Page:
Vietnamese Coffee Farmers Are Switching to Arabica in Increasing Numbers
In the 1990s, the Vietnamese government undertook an interesting project. In an effort to create a thriving national coffee industry, they began to give away free coffee seedlings to the indigenous peoples and those who’d been relocated to populate the interior highlands at the end of the country’s war with the United States.
These seedlings were primarily of the Robusta variety. Just like magic, where there was no coffee industry to speak of one season, the next season saw coffee producers selling to roving groups of middlemen.
Since then, the coffee industry in Vietnam has grown to be the second largest in the world, with countrywide production only being bested by Brazil, and it’s easy to see why. Southern Brazil, and particularly the area around Sao Paulo, has roughly the same climate and altitude as the Vietnamese highlands, and significantly more room in which to grow coffee. Read on to learn more about the prized coffee beans that are grown in Vietnam.
The Evolution of the Vietnamese Coffee Industry
As has been the case in many other of the coffee growing regions around the world, the Vietnamese coffee industry was initially built on the commodity growing of cheap, Robusta beans. These were sold while still in their cherries, and then processed elsewhere to be sold on the world coffee market.
In order for Vietnamese growers to make it between harvests, many took loans from the same brokers they sold their raw crop to, and as a result, they eventually lost control of their lands.
The Switch to Arabica Beans in Vietnam’s Coffee Market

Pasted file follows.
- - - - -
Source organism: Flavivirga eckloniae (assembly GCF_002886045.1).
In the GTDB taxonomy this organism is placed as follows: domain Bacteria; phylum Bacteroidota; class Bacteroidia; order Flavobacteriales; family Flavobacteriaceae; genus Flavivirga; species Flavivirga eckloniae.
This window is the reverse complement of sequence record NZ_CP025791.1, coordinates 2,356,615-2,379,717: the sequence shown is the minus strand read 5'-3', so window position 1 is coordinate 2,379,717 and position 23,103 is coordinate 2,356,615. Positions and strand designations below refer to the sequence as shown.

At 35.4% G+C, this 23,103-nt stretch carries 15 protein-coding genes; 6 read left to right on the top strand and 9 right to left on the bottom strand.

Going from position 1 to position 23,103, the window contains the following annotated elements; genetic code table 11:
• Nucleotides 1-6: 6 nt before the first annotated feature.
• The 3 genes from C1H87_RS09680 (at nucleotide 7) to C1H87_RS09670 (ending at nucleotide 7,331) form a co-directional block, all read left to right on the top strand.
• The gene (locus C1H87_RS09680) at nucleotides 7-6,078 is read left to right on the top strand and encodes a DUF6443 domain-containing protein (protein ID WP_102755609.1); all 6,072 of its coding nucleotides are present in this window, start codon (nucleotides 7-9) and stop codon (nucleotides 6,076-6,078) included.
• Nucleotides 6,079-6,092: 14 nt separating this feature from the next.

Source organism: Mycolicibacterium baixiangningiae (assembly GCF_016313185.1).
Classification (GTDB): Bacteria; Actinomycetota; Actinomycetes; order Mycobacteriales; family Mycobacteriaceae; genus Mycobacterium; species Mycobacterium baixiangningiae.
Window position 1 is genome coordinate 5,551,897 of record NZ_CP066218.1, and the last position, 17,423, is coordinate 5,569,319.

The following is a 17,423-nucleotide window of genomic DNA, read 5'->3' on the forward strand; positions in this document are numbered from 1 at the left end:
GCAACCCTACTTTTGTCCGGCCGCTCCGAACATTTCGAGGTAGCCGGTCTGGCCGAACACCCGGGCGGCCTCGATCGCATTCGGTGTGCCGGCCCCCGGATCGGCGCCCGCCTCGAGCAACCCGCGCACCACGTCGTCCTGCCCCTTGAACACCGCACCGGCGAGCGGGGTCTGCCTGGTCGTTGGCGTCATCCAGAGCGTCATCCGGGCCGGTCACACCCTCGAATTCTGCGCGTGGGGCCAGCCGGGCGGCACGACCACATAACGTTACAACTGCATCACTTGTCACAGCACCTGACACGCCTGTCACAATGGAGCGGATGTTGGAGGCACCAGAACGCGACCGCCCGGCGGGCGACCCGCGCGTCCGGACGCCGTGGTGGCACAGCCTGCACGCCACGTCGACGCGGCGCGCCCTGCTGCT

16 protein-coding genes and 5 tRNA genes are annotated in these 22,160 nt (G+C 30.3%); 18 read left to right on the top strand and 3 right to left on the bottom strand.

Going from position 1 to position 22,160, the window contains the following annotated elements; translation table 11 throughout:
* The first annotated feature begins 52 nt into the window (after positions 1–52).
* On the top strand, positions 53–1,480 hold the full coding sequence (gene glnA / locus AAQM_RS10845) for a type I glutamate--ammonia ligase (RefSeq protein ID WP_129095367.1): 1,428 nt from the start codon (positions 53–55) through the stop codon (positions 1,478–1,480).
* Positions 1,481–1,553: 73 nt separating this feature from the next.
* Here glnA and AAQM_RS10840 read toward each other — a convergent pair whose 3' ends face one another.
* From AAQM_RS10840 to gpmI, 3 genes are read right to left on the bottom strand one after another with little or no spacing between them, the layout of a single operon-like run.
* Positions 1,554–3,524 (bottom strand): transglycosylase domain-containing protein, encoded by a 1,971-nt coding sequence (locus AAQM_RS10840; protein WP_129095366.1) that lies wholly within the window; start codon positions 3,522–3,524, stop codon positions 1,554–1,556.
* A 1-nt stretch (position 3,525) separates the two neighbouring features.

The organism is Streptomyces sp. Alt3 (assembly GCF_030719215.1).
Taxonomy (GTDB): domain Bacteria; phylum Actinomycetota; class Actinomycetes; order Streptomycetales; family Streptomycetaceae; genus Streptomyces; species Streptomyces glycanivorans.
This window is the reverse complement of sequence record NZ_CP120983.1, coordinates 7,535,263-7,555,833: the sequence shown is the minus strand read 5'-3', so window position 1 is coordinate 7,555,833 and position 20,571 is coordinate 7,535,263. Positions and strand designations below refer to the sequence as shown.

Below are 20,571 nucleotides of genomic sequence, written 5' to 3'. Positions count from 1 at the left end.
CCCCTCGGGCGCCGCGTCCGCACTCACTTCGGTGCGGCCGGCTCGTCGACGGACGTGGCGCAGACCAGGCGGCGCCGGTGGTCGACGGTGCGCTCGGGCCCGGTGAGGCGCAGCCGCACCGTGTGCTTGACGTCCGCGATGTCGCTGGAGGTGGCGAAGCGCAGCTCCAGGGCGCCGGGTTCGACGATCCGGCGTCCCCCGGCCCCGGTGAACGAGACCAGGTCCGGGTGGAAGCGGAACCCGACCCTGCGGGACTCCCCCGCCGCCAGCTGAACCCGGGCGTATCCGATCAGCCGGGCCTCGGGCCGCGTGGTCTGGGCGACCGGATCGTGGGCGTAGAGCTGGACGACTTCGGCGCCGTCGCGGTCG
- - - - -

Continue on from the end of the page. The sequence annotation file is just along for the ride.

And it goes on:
For many subsistence coffee farmers in Vietnam (and elsewhere), switching from the Robusta commodity crop to growing specialty Arabica beans has made a significant difference in their quality of life and economic viability.
In the world of coffee beans, the Arabica variety yields lower crop output; as a tradeoff, however, the Arabica bean can fetch higher prices at market – which is exactly how things have worked out for Vietnamese coffee farm owners.
The extra income generated by the switch to Arabica is being put to use by farmers to build facilities where they can process the coffee cherries, dry the beans, and store them, in order to take best advantage of surges in market price for their crop.
Specialty Coffee Makes It to Vietnam
Perhaps even more surprising than the initial founding and success of the Vietnamese coffee industry and its maturation and discovery of the Arabica bean, is the arrival of western-style coffee bars in the cities and larger towns of Vietnam.
Using locally grown and processed Arabica beans, local micro-roasters are setting up cafes that serve standard western coffee drinks such as the latte, the mocha, and the cappuccino to Vietnamese customers and tourists alike.
The Bottom Line on Coffee (From Vietnam)
The bottom line on coffee is whether or not consumers are willing to pay a premium for what you are producing. In the case of Vietnamese Arabica, whether it’s grown in the country and processed elsewhere, or grown and processed by family operations like the one mentioned above, doesn’t seem to matter.
The verdict handed back by distributors, small-batch roasters, and consumers is unanimously positive. Vietnamese Arabica is rightfully taking its place among some the best coffee produced anywhere in the world!